Sunday, February 28, 2016

The Sunday Memory Drawer - Up and Down the Aisle with Grandma

More on this photo of my grandmother in a moment.   But, first, I need to tell you what sparked this memory.

I am fresh back from a sojourn to New York after not being there since last July.  The good news is that nothing much changed except for a growing cobweb or two in my apartment.  Now, on my trips back, I immediately fall into a distinct pattern as soon as I arrive.   I usually take the same 7AM plane out of LAX for the same arrival at JFK by 330PM.  If all goes well, I am up in Westchester by 5PM.   I drop off my bags and immediately head out to the A and P super market to pick up some food.

Except...the A and P is gone.  


I went to the other one I would frequent.  Also kaput.  Then I remembered reading that the chain closed hundreds of stores.   This deviation to my schedule was so devastating that I had to take a nap.

And I realized one more time.   That I am truly my grandmother's grandchild.

Now to the picture at the top.  You finally see Grandma. With me and my hand up Popeye. So to speak.

You'll notice there is a wristwatch on me, but not Grandma. The woman was timeless. But, still, growing up in my house, we had wall clocks and calendars all over the place. Frankly, we didn’t need them. You could always tell what day or time it was by paying attention to whatever my grandmother was doing. A set schedule of weekly activities that never ever varied one iota.

The morning hours after breakfast always were set aside for some sort of household chores. On Mondays, she descended down the cellar stairs to do the wash. The machine was circa 1935 and the clothes were wrung out through one of those mechanical rollers. I was always warned not to put my fingers anywhere near it. Tuesday mornings were one of two consecutive mornings devoted to cleaning her house. Major dusting. Living room, bedroom, and the stairs that went up to our apartment. With no door or wall separating our area, Tuesday was not a day you could sleep late. Because, by 830AM, there was Grandma on the top step. Wipe, wipe, spray, spray, wipe, wipe.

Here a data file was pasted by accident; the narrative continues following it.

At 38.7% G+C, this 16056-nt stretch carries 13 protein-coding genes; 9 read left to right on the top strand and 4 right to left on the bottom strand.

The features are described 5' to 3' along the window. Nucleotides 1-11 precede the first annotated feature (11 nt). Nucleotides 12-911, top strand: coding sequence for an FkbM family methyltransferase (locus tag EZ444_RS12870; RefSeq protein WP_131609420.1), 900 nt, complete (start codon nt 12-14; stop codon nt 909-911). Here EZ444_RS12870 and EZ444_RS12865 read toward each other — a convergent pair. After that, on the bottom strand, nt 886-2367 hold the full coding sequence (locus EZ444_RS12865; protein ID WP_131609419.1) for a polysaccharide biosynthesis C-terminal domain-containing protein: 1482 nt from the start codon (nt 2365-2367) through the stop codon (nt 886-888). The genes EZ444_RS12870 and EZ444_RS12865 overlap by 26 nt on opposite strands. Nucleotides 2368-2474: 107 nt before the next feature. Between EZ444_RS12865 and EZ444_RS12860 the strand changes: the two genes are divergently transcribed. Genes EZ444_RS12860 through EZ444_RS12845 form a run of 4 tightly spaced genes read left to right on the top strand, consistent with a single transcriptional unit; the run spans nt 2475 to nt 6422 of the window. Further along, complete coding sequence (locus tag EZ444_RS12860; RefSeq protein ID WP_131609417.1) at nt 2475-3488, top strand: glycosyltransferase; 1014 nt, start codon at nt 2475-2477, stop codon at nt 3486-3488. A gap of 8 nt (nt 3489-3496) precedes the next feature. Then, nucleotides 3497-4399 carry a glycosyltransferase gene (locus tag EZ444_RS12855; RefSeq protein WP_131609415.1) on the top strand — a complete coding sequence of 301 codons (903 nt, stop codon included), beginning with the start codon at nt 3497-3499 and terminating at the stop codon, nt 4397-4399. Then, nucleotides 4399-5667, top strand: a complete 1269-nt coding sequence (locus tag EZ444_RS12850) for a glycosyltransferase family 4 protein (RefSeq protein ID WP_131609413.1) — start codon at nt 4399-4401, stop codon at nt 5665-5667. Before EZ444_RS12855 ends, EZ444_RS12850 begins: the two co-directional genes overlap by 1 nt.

Wednesday mornings featured part two of the cleaning parade. Floors. With the vacuum. At perhaps the earliest hour you can imagine. Again, no sleeping late as the sound of this massive Hoover canister, probably purchased during the Eisenhower administration, could be heard from our house all the way to New Rochelle.

You get the picture?  Now I will explain why the closing of the A and P chain would have made her take to the bed.   She was at the super market in an almost ritual-like fashion once a week.

I got sucked into this Thursday morning project when school was out for the summer. My father would drive her to the A and P (and later Waldbaum’s) for the weekly grocery shopping. This took almost two hours as Grandma methodically propelled her shopping cart up and down every aisle. She carefully surveyed all the shelves as if some new amazing product would be added to the items on sale. Not that Grandma would deviate from anything she had routinely purchased for the past forty years. The same brand of chocolate chip cookies. The same little cans of Carnation Condensed Milk. The same box of H O Oatmeal. The same bag of specially ground Eight O’Clock coffee. You could take a picture of her cart one week and it would exactly the same the very next week. And her attention to the prices was almost Rain Man-like.